I have an engineering background, so my way of dealing with hiv has been to learn all I can about it, meds, etc. This can become obsessive waiting for the next blood test result, etc.  I know you've heard it before, but the best way to stop obsessing about HIV is to keep busy. Exercise more, get a dog or cat or other pet that will engage or distract you. I find pc games like the Myst series have been helpful when I find myself unable to think about anything but HIV.

I've had to change meds several times, once due to virologic failure, and the other times due to side effects.  My anxiety spikes up during these episodes, but the good news is that there are now so many medication options that if you have to change meds you will be able to switch to another combo that will work.  Each time I need to convince myself again that things will be ok.

I've been living with HIV for 25+ years and my doctor says I'll have a normal lifespan, and you need to believe that you will too.

Love and Peace

Herman & Paul,  Thanks...   

You know, generally I am very optomistic and I get that from my doctor and people I choose to listen to here on the boards.   I wish I could just have "it" (hope) injected into one arm, while they are removing the blood from the other.  I appreciate both of you who have gone ahead a bit and come back to offer and share your experience.   I am fevorishly trying to outclimb this!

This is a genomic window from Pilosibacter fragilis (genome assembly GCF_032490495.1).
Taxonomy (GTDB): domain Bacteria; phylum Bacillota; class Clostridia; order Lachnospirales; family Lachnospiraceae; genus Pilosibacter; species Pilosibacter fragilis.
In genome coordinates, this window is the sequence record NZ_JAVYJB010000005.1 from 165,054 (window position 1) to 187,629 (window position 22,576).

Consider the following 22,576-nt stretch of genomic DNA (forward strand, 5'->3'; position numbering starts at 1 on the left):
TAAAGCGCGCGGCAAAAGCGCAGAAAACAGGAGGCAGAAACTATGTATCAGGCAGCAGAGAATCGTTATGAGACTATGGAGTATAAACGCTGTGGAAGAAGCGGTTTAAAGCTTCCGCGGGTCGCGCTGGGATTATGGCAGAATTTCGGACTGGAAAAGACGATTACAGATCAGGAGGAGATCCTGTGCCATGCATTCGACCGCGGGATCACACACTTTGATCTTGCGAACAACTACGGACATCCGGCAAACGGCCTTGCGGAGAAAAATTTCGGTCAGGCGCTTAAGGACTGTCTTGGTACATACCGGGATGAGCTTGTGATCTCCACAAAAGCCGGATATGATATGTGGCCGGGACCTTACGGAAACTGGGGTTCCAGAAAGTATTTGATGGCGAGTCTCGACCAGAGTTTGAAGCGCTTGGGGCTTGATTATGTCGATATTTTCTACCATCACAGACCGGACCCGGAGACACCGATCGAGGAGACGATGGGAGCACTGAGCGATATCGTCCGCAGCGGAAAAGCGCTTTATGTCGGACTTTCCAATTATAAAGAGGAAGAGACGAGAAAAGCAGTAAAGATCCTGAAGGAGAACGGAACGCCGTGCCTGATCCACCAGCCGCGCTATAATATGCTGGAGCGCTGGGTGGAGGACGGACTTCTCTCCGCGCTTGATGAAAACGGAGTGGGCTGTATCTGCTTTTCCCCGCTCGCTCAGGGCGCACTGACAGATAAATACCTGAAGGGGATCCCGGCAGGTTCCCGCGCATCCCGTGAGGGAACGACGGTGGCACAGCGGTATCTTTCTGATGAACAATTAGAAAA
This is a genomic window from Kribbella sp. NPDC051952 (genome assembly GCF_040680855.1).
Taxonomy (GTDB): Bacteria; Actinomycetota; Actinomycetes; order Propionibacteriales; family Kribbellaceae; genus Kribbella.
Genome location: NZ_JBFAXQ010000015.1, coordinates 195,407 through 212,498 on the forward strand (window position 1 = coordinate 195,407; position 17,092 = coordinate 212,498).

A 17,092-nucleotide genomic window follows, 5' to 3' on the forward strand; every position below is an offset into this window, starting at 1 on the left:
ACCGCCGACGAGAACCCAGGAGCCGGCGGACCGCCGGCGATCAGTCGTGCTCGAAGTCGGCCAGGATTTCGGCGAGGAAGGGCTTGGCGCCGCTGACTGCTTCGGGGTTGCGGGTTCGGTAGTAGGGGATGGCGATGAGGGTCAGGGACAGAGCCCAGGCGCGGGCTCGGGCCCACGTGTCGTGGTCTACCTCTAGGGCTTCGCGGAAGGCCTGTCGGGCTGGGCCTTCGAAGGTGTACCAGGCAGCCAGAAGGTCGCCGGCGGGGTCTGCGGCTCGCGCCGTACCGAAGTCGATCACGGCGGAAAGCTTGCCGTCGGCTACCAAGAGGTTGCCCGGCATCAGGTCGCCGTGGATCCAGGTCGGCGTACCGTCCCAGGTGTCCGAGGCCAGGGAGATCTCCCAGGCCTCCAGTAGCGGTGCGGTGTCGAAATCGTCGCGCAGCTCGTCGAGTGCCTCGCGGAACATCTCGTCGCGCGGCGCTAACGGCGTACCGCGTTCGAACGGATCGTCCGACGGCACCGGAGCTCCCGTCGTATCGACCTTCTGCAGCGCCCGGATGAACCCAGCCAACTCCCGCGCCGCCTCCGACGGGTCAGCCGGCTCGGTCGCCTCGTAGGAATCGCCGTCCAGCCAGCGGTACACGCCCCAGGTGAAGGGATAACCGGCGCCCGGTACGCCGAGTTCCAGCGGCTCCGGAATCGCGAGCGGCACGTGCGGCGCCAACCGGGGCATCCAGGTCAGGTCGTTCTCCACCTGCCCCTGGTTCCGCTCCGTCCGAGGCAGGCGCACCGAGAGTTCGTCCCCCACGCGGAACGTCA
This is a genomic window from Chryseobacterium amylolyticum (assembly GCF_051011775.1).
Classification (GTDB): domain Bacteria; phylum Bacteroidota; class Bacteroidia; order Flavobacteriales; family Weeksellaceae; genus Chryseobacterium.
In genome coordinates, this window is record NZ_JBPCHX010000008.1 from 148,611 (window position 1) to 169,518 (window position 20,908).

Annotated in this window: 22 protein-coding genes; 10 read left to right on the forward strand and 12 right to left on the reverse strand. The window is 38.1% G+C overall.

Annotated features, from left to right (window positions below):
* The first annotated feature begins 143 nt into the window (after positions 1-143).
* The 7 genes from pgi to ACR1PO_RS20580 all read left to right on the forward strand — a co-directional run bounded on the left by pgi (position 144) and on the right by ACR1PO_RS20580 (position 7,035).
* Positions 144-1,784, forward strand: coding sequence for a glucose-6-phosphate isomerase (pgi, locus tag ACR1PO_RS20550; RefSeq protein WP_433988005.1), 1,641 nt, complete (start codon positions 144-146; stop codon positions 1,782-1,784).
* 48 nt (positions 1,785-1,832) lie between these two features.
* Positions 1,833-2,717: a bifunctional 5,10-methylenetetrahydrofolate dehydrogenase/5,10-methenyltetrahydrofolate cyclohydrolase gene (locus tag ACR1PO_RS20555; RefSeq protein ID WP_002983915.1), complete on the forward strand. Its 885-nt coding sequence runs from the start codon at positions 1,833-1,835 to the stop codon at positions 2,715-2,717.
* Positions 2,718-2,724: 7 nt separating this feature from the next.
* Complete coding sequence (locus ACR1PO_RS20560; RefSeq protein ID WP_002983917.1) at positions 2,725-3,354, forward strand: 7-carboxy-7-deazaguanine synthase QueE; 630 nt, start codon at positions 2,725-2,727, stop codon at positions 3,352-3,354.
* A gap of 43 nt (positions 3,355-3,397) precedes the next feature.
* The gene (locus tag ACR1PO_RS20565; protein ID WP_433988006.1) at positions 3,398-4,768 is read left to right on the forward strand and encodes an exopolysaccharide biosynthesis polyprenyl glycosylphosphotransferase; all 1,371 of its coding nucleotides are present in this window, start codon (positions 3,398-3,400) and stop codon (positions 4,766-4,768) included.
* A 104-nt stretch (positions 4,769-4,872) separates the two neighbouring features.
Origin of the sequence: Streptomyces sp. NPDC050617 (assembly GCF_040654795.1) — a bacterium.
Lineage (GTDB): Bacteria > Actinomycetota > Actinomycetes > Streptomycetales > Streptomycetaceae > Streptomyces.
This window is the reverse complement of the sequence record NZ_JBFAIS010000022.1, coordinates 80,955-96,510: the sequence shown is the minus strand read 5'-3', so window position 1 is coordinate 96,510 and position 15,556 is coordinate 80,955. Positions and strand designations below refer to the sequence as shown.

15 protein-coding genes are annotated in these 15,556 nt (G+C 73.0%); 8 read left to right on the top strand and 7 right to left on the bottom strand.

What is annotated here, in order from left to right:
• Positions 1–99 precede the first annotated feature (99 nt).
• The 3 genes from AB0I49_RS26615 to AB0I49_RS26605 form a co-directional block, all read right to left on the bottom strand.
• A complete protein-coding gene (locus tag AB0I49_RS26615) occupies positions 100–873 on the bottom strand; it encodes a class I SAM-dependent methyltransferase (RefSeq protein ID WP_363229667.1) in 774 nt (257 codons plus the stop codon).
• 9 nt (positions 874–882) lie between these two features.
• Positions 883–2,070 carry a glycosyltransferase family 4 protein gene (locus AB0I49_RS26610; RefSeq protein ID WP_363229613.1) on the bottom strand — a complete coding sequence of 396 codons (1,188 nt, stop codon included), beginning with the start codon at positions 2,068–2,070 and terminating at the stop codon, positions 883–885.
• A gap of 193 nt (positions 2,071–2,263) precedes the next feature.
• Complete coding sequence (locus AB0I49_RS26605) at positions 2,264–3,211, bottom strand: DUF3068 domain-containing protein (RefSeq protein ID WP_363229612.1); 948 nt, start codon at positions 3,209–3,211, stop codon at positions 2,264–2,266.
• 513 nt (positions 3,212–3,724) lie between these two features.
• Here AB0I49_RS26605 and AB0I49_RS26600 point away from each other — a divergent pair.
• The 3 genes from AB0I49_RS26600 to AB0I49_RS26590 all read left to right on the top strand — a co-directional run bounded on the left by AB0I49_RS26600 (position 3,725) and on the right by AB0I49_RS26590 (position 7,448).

As someone only 5 months into this and already on meds I can identify with what you are asking Eric.  I look at Jan 9 as the day my life changed, or my perspective on my life changed.  I realize I don't think about it as often as I did. I know that the anxiety isn't as great as it was before.  But it is always there, always in the back of my mind.  And the same things you mentioned.  As you know I"ve had some major issues getting on the meds.  It has really cause me to begin to question my belief in my doctor.  I know that one of my meds is known for the PM and I often wonder if some of what I'm experencing is related to that.  I guess the most frustrating thing for me is that despite all that is known, I haven't been able to get many answers.  I've felt a bit isolated and kind of like I've been on my own.  I've tried to find out all I can about this disease and the meds.  I've leaned on many people here for support. So maybe what you are experiencing and what I"m experiencing is just normal for those of us that are new.  And Will hasn't had to face the meds yet.  His body had taken care of things in a different manner.  And hopefully he won't have to face that for a long time.  But for those of us who are there, swallowing those pills every day, trusting our continued health to them and the doctors, we have a very different set of circumstance.  Maybe it isnt' that we are wired differently, maybe we just have a different set of inputs right now.  Take care my friend.  If you get it figured out, be sure and let me know.